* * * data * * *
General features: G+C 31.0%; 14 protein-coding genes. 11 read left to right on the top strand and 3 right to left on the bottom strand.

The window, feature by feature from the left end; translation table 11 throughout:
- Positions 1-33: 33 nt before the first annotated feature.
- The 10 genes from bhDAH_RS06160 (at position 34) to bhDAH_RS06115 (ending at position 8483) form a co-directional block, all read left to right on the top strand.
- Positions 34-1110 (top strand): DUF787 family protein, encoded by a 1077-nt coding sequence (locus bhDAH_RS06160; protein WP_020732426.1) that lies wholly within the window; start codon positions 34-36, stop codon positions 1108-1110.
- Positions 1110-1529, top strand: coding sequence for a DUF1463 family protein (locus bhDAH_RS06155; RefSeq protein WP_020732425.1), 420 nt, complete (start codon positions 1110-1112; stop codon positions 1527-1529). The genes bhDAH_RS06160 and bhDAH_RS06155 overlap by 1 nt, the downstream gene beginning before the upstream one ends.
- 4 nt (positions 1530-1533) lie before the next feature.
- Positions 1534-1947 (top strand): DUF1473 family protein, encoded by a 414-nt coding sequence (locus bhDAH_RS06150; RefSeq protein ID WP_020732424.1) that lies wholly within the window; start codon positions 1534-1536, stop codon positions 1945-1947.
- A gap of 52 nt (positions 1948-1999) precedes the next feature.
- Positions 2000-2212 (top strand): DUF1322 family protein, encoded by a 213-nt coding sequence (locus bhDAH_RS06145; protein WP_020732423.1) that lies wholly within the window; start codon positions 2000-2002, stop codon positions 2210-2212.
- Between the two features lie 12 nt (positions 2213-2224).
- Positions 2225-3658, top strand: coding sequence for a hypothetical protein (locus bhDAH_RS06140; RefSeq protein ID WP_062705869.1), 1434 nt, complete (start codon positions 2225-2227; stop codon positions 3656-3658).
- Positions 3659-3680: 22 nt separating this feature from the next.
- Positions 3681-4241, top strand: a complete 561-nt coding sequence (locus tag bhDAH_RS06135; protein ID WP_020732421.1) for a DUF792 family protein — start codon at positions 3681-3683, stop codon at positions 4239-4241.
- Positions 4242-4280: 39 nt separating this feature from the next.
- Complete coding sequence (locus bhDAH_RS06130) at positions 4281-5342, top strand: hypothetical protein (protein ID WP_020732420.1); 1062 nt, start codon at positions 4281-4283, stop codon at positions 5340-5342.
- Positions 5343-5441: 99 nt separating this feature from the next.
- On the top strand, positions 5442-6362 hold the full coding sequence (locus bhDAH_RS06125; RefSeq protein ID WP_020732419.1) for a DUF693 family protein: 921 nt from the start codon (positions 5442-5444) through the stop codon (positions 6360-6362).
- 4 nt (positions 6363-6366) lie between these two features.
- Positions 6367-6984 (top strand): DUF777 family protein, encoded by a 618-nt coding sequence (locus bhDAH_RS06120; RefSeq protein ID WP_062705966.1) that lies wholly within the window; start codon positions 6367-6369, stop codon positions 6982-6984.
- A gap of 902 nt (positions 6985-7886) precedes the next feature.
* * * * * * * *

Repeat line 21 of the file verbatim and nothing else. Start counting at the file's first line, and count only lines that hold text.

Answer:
- A gap of 902 nt (positions 6985-7886) precedes the next feature.